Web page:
Ex-Morgan Banker Brings Coors Mandate To Deutsche Bank

  • 03 Jan 2002
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A key addition to Deutsche Bank's banking team helped it join relationship banks J.P. Morgan and Morgan Stanley as leads on a $1.7 billion financing package backing Coors' acquisition of three beer brands from Interbrew. Tim Wolf, senior v.p. and cfo of Coors, said David Jacobs' jump from Morgan Stanley to Deutsche Bank in June sealed the deal for the German bank. "There was no prior relationship with Deutsche Bank, but Coors thought highly of them, and when David Jacobs moved over from Morgan Stanley," Deutsche Bank got the nod, Wolf said. Jacobs, a managing director and head of global consumer investment banking, had been head of the European food and beverages practice at Morgan Stanley.

Despite losing Jacobs, Morgan Stanley still has a place on the roster, after advising Coors on the transaction. The firm did "a wonderful job on an offering last year," Wolf commented. He added that Coors has had a great relationship with J.P. Morgan for the last five years. The global capacity and ability to beat a short timeframe were strong factors, he added. The deal, in which Coors will acquire Carling, Grolsch and Caffrey's, is expected to close by early February, he noted. Bank of America was among a group of competitors that bid for the business, Wolf said, declining to name the others. J.P. Morgan and Deutsche Bank are both powerful investment and commercial banks, he said, citing that strength as another reason for the choice of the lenders. He said he'd reserve judgment on their syndication prowess until the deal is complete.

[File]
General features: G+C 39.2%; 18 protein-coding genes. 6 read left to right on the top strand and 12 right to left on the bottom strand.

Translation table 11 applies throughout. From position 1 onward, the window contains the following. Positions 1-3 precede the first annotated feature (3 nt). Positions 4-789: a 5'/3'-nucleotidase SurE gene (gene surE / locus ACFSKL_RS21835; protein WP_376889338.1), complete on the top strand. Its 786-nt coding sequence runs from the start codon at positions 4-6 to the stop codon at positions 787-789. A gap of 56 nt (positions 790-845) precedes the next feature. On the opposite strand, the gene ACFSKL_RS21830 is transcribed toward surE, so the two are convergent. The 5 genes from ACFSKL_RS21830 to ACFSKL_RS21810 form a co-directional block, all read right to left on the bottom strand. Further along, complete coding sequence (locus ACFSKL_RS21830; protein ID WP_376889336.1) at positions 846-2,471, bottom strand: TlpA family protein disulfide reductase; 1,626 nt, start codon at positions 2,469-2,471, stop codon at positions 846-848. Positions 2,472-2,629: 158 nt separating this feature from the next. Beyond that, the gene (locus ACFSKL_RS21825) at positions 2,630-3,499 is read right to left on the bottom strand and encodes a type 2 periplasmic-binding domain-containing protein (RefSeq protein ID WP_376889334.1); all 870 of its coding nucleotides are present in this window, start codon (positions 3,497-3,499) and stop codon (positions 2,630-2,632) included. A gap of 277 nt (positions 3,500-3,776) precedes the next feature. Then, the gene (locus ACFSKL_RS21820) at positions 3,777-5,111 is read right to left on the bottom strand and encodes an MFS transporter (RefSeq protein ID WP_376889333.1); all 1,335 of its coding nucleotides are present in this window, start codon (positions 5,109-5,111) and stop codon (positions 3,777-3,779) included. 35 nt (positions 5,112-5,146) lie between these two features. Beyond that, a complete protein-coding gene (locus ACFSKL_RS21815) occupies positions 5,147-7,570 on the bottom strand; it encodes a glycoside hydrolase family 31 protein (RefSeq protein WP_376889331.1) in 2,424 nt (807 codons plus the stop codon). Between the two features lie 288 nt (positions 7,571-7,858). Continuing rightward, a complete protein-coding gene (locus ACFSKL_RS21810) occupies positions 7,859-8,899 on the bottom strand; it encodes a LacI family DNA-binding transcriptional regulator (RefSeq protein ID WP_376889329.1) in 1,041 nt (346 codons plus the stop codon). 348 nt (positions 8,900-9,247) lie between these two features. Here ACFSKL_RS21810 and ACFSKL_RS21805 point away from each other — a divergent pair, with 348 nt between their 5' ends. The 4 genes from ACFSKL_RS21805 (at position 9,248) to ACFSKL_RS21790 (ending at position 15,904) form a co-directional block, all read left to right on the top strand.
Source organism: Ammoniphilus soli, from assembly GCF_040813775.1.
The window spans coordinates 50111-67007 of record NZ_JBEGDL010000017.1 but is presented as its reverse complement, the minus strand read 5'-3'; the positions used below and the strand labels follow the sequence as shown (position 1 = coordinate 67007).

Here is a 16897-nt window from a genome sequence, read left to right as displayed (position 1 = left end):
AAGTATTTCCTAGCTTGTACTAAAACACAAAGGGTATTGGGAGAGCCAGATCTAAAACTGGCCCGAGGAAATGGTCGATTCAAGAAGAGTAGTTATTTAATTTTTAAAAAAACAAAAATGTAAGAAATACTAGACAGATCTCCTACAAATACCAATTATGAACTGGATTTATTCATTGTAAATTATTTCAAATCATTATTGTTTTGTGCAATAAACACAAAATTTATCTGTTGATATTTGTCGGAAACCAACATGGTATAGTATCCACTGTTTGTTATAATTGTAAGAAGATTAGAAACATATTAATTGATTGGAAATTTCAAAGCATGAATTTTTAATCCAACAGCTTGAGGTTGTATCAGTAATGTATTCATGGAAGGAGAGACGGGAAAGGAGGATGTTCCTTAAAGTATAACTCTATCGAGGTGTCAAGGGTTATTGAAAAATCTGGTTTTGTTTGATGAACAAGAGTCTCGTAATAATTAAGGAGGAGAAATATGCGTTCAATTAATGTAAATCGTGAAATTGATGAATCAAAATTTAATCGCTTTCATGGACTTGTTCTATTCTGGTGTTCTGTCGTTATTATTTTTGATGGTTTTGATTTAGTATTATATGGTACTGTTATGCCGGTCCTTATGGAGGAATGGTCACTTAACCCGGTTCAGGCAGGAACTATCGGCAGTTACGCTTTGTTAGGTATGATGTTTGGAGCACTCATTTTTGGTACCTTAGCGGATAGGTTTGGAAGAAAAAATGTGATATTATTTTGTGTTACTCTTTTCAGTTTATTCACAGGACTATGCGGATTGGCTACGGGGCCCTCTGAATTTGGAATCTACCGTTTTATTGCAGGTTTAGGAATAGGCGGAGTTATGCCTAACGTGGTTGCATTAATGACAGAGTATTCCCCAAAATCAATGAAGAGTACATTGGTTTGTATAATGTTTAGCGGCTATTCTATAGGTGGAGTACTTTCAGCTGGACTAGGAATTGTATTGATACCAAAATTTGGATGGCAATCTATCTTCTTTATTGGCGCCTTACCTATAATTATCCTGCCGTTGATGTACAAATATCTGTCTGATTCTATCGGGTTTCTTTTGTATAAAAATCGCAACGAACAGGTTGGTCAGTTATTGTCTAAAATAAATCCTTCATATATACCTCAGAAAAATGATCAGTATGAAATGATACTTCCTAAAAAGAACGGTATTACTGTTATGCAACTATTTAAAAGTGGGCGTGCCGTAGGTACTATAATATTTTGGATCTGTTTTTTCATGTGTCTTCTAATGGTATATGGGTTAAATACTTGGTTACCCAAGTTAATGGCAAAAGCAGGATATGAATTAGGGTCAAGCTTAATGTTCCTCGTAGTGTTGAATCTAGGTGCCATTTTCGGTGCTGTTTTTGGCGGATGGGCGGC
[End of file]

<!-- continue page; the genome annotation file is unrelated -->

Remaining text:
J.P. Morgan and Deutsche Bank are currently syndicating the $1.7 billion bridge loan, which will be taken out, probably in March, with a permanent bank debt and bond package to be led by the three banks. Wolf said it is still being decided how much of the debt will be split between Europe and the U.S. The brewer is looking at $700-750 million in bonds, with the remainder in bank debt, including term loans. "My team are working on this right now, putting the documentation together," he added, "and an equity analyst meeting on Feb. 28 will precede the roadshows." The company carries a BBB+ rating. Pricing is still being determined, while the spread on the bridge could not be ascertained.

  • 03 Jan 2002

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1 BNP Paribas 10,542 20 17.55
2 Bank of America Merrill Lynch (BAML) 6,103 21 10.16
3 Citi 5,130 13 8.54
4 JP Morgan 4,681 6 7.79
5 Morgan Stanley 4,137 11 6.89

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4 JPMorgan 53,570.42 158 7.61%
5 Credit Suisse 45,349.30 117 6.44%